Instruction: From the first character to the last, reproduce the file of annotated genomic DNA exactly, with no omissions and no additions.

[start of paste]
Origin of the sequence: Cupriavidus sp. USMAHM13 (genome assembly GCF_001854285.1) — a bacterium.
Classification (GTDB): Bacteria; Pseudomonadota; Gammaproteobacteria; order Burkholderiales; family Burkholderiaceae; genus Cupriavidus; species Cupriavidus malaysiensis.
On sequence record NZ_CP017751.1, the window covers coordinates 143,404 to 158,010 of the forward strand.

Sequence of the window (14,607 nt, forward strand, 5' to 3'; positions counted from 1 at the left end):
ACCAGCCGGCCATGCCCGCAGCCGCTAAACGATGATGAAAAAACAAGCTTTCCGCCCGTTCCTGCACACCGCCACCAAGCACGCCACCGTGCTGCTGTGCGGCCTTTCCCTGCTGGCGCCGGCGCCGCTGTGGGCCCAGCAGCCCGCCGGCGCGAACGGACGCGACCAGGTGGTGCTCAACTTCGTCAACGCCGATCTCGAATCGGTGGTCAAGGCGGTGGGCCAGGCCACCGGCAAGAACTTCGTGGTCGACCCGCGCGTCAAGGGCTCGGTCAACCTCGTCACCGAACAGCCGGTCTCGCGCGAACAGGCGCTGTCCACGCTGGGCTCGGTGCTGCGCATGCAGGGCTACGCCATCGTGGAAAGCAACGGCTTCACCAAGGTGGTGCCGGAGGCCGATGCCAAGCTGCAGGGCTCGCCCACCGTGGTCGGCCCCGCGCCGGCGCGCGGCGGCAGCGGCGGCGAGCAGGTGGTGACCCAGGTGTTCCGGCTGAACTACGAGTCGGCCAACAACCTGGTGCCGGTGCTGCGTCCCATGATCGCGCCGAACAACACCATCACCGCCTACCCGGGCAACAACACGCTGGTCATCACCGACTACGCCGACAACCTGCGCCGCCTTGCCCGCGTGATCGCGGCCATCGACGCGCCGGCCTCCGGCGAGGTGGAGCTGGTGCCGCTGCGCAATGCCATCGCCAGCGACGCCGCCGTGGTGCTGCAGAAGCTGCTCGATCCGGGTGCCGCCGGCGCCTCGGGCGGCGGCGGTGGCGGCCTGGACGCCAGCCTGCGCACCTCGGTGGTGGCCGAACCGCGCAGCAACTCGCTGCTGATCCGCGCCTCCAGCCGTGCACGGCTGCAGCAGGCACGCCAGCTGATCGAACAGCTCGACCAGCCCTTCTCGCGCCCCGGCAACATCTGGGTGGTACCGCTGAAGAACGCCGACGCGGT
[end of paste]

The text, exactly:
Origin of the sequence: Cupriavidus sp. USMAHM13 (genome assembly GCF_001854285.1) — a bacterium.
Classification (GTDB): Bacteria; Pseudomonadota; Gammaproteobacteria; order Burkholderiales; family Burkholderiaceae; genus Cupriavidus; species Cupriavidus malaysiensis.
On sequence record NZ_CP017751.1, the window covers coordinates 143,404 to 158,010 of the forward strand.

Sequence of the window (14,607 nt, forward strand, 5' to 3'; positions counted from 1 at the left end):
ACCAGCCGGCCATGCCCGCAGCCGCTAAACGATGATGAAAAAACAAGCTTTCCGCCCGTTCCTGCACACCGCCACCAAGCACGCCACCGTGCTGCTGTGCGGCCTTTCCCTGCTGGCGCCGGCGCCGCTGTGGGCCCAGCAGCCCGCCGGCGCGAACGGACGCGACCAGGTGGTGCTCAACTTCGTCAACGCCGATCTCGAATCGGTGGTCAAGGCGGTGGGCCAGGCCACCGGCAAGAACTTCGTGGTCGACCCGCGCGTCAAGGGCTCGGTCAACCTCGTCACCGAACAGCCGGTCTCGCGCGAACAGGCGCTGTCCACGCTGGGCTCGGTGCTGCGCATGCAGGGCTACGCCATCGTGGAAAGCAACGGCTTCACCAAGGTGGTGCCGGAGGCCGATGCCAAGCTGCAGGGCTCGCCCACCGTGGTCGGCCCCGCGCCGGCGCGCGGCGGCAGCGGCGGCGAGCAGGTGGTGACCCAGGTGTTCCGGCTGAACTACGAGTCGGCCAACAACCTGGTGCCGGTGCTGCGTCCCATGATCGCGCCGAACAACACCATCACCGCCTACCCGGGCAACAACACGCTGGTCATCACCGACTACGCCGACAACCTGCGCCGCCTTGCCCGCGTGATCGCGGCCATCGACGCGCCGGCCTCCGGCGAGGTGGAGCTGGTGCCGCTGCGCAATGCCATCGCCAGCGACGCCGCCGTGGTGCTGCAGAAGCTGCTCGATCCGGGTGCCGCCGGCGCCTCGGGCGGCGGCGGTGGCGGCCTGGACGCCAGCCTGCGCACCTCGGTGGTGGCCGAACCGCGCAGCAACTCGCTGCTGATCCGCGCCTCCAGCCGTGCACGGCTGCAGCAGGCACGCCAGCTGATCGAACAGCTCGACCAGCCCTTCTCGCGCCCCGGCAACATCTGGGTGGTACCGCTGAAGAACGCCGACGCGGT